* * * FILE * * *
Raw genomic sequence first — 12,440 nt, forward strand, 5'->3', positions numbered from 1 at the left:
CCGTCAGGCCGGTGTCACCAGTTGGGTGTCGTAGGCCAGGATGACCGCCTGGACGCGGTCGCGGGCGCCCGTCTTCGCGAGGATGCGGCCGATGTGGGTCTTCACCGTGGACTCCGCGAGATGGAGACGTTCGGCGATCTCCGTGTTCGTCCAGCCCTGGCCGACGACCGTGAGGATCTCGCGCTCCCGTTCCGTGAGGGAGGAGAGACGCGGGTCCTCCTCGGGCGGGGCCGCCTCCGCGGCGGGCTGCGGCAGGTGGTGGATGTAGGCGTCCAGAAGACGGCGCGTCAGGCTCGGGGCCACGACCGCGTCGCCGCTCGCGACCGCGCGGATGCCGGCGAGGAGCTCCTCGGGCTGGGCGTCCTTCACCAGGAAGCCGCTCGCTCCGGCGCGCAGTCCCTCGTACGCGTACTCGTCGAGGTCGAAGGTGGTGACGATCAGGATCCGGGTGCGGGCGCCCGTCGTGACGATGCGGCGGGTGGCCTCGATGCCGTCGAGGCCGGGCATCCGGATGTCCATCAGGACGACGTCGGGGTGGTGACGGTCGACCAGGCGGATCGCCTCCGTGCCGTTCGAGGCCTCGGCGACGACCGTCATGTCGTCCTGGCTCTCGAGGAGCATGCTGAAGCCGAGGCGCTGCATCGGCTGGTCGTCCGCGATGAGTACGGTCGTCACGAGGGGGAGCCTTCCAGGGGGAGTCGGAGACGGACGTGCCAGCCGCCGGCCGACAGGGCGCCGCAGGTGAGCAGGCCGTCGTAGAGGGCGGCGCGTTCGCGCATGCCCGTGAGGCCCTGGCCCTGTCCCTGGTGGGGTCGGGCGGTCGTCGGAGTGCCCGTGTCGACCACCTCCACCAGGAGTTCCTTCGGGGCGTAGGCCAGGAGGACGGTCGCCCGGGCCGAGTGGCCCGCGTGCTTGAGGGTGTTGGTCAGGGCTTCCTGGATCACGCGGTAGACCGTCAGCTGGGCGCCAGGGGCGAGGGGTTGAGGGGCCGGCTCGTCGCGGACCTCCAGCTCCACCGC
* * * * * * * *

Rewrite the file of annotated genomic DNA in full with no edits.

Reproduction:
Raw genomic sequence first — 12,440 nt, forward strand, 5'->3', positions numbered from 1 at the left:
CCGTCAGGCCGGTGTCACCAGTTGGGTGTCGTAGGCCAGGATGACCGCCTGGACGCGGTCGCGGGCGCCCGTCTTCGCGAGGATGCGGCCGATGTGGGTCTTCACCGTGGACTCCGCGAGATGGAGACGTTCGGCGATCTCCGTGTTCGTCCAGCCCTGGCCGACGACCGTGAGGATCTCGCGCTCCCGTTCCGTGAGGGAGGAGAGACGCGGGTCCTCCTCGGGCGGGGCCGCCTCCGCGGCGGGCTGCGGCAGGTGGTGGATGTAGGCGTCCAGAAGACGGCGCGTCAGGCTCGGGGCCACGACCGCGTCGCCGCTCGCGACCGCGCGGATGCCGGCGAGGAGCTCCTCGGGCTGGGCGTCCTTCACCAGGAAGCCGCTCGCTCCGGCGCGCAGTCCCTCGTACGCGTACTCGTCGAGGTCGAAGGTGGTGACGATCAGGATCCGGGTGCGGGCGCCCGTCGTGACGATGCGGCGGGTGGCCTCGATGCCGTCGAGGCCGGGCATCCGGATGTCCATCAGGACGACGTCGGGGTGGTGACGGTCGACCAGGCGGATCGCCTCCGTGCCGTTCGAGGCCTCGGCGACGACCGTCATGTCGTCCTGGCTCTCGAGGAGCATGCTGAAGCCGAGGCGCTGCATCGGCTGGTCGTCCGCGATGAGTACGGTCGTCACGAGGGGGAGCCTTCCAGGGGGAGTCGGAGACGGACGTGCCAGCCGCCGGCCGACAGGGCGCCGCAGGTGAGCAGGCCGTCGTAGAGGGCGGCGCGTTCGCGCATGCCCGTGAGGCCCTGGCCCTGTCCCTGGTGGGGTCGGGCGGTCGTCGGAGTGCCCGTGTCGACCACCTCCACCAGGAGTTCCTTCGGGGCGTAGGCCAGGAGGACGGTCGCCCGGGCCGAGTGGCCCGCGTGCTTGAGGGTGTTGGTCAGGGCTTCCTGGATCACGCGGTAGACCGTCAGCTGGGCGCCAGGGGCGAGGGGTTGAGGGGCCGGCTCGTCGCGGACCTCCAGCTCCACCGC